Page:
Tools you need for making oil paint
First of all, you need a slate of marble. A sheet of glass will do too (minimum 10 x 10 inch), try to get matte sanded glass and use the matte side. But marble works best (for me, at least). You may find some in the better kitchen stores (I found one on an online second hand store). Then, two palette knives and a glass muller (click on the image, I'd recommend the medium one). Further, lots of cleaning cloths, protective gloves and a dust-mask.
Make a little heap of dry pigment, make a hole in the middle, and pour in a little oil. Also give in some denatured alcohol, and work everything together with a palette knife (two palette knives are handy). You'll get a seemingly good paste, but on a microscopical level, there are still dry cluttered particles. To really get the oil around every particle, you need to grind with a glass muller (on a marble slate, available in some kitchen stores). Take about half an hour for that. While grinding, the alcohol evaporates (and in time you see the true thickness of your paint). It should be fairly stiff, like toothpaste (scroll up).
The oil crawls around the particles by itself too, if you let the project rest overnight. Coming back the next day, you'll see the true thickness of your paint. If you let it rest: cover it up well with plastic foil, put the foil directly on the paint itself without inclucing air bubbles. Oil paint dries in contact with oxygen).
How to make oil paint - some extra tips and tricks
Funny things can happen - when the pigment is ground too fine, it will refuse to go into the oils (or water). Denatured alcohol will help like magic, also when when you grind pigments in water. You also might want to do the cleaning with alcohol (and disposable tissues). Cloths soaked in linseed oil can develop much heat when put in a bin - up to a point where it starts burning. Best hang them outside.
About safety: better wear a dustmask - dust shouldn't be inhaled. Most pigments are non-toxic, only mangane, cadmium and cobalt can sometimes cause skin irritation (some develop a sensitivity to it).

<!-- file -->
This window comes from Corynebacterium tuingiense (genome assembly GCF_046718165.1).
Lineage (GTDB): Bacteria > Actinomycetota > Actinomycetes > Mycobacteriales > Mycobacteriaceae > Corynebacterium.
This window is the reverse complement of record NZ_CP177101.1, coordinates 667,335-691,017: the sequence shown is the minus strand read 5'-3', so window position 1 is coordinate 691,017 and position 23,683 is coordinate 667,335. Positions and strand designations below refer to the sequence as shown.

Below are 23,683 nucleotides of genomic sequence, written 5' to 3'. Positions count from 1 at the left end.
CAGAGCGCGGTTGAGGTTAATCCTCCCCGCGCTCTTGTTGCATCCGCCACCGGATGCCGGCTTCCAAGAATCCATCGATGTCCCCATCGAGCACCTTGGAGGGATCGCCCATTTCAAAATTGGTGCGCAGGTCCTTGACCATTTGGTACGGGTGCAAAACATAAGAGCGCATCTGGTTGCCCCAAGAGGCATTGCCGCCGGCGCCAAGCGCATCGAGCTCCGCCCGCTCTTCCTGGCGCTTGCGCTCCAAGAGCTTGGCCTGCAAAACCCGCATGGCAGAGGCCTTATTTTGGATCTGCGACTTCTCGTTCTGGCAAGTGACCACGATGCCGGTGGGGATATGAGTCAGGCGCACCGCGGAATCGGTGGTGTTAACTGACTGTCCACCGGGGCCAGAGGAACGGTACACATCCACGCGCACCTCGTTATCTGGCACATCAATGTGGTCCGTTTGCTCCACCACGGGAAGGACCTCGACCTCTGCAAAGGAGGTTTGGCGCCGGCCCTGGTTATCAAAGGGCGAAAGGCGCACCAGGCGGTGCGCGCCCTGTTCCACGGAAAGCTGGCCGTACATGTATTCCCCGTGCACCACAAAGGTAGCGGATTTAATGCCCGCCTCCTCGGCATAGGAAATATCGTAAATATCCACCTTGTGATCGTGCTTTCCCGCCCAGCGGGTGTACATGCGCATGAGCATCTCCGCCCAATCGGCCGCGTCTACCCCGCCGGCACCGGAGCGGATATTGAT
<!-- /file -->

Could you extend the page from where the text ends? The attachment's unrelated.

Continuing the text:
Getting the paint in a tube
Empty paint tubes can be ordered here at Blick's, but you also might want to check your local pharmacy. Here you also get denatured alcohol. Although sometimes, pharmacy tubes have a coating inside, and I'm not sure if the paint might react to that (probably not, but you never know).
The best way is, to first shape the paint into a cilinder, and roll it in a sheet of disposable palette paper (check here - Blick Disposable Palette Pads). I've used baking paper, but it tears easily. The cilinder should be just a little thinner than the tube itself. Important: make sure there's no air bubbles in the paint, it will make the oil come out of the paint.
Shove the paint cilinder in the tube, dab the tube on the table (upside down), and check if it reaches the front (mouth opening). Don't forget to close it again. After that, knead the paint further to the front, and slowly pull out the paper. Repeat this, and bit by bit you'll take out the paper and leave the paint in the tube. Close the back of the tube by folding it, pinch it with some pliers, and you're done.
It's a lot of work and maybe not so suitable for bulk-use, but making your own oil paint really gives you a clue of what real paint should look like. You really get to know the nature of the pigment, because every pigment is different in its texture, it's opaqueness and hue. And for some pigments it's actually cheaper to make the paint yourself - real green earth is only available in the expensive brands.
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- Making oil paint
- Oil painting colors
- Oil painting guide
- Free primer and underpainting recipes
- Oil painting techniques
- Material oil painting basics
- Oil painting supplies
- Oil painting brushes
- Oil paints
- Linseed oil
- Rabbit skin glue
- Painting boards
- Stretcher strips
- Canvases and canvas preparation
- landscape painting techniques
- Portrait painting techniques
- Abstract painting techniques